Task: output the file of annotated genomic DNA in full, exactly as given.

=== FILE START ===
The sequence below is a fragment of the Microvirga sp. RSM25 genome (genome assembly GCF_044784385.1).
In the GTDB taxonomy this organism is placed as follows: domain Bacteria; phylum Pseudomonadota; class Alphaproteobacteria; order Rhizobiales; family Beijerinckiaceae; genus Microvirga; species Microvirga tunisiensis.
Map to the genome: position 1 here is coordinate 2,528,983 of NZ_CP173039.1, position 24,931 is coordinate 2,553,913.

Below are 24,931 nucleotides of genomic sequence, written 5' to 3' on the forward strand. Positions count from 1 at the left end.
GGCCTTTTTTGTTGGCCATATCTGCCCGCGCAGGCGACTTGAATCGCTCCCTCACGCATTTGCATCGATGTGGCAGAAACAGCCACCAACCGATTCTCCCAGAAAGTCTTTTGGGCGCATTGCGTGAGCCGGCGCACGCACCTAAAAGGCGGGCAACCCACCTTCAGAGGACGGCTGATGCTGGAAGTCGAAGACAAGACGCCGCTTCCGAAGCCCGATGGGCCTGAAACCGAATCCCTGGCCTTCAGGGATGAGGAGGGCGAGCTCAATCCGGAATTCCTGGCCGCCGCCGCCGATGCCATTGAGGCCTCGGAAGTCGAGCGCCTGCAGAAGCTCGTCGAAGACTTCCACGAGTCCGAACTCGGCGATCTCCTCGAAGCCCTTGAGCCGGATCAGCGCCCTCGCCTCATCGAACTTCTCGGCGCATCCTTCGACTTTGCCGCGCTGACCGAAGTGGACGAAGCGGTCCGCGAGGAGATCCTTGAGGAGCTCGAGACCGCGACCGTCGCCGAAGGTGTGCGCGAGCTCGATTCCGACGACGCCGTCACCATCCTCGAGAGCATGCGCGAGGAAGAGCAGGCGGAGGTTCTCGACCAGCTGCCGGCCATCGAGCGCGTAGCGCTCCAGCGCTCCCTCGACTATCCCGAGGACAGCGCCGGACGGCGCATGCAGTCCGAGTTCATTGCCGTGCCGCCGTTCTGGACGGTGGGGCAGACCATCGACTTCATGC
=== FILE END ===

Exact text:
The sequence below is a fragment of the Microvirga sp. RSM25 genome (genome assembly GCF_044784385.1).
In the GTDB taxonomy this organism is placed as follows: domain Bacteria; phylum Pseudomonadota; class Alphaproteobacteria; order Rhizobiales; family Beijerinckiaceae; genus Microvirga; species Microvirga tunisiensis.
Map to the genome: position 1 here is coordinate 2,528,983 of NZ_CP173039.1, position 24,931 is coordinate 2,553,913.

Below are 24,931 nucleotides of genomic sequence, written 5' to 3' on the forward strand. Positions count from 1 at the left end.
GGCCTTTTTTGTTGGCCATATCTGCCCGCGCAGGCGACTTGAATCGCTCCCTCACGCATTTGCATCGATGTGGCAGAAACAGCCACCAACCGATTCTCCCAGAAAGTCTTTTGGGCGCATTGCGTGAGCCGGCGCACGCACCTAAAAGGCGGGCAACCCACCTTCAGAGGACGGCTGATGCTGGAAGTCGAAGACAAGACGCCGCTTCCGAAGCCCGATGGGCCTGAAACCGAATCCCTGGCCTTCAGGGATGAGGAGGGCGAGCTCAATCCGGAATTCCTGGCCGCCGCCGCCGATGCCATTGAGGCCTCGGAAGTCGAGCGCCTGCAGAAGCTCGTCGAAGACTTCCACGAGTCCGAACTCGGCGATCTCCTCGAAGCCCTTGAGCCGGATCAGCGCCCTCGCCTCATCGAACTTCTCGGCGCATCCTTCGACTTTGCCGCGCTGACCGAAGTGGACGAAGCGGTCCGCGAGGAGATCCTTGAGGAGCTCGAGACCGCGACCGTCGCCGAAGGTGTGCGCGAGCTCGATTCCGACGACGCCGTCACCATCCTCGAGAGCATGCGCGAGGAAGAGCAGGCGGAGGTTCTCGACCAGCTGCCGGCCATCGAGCGCGTAGCGCTCCAGCGCTCCCTCGACTATCCCGAGGACAGCGCCGGACGGCGCATGCAGTCCGAGTTCATTGCCGTGCCGCCGTTCTGGACGGTGGGGCAGACCATCGACTTCATGC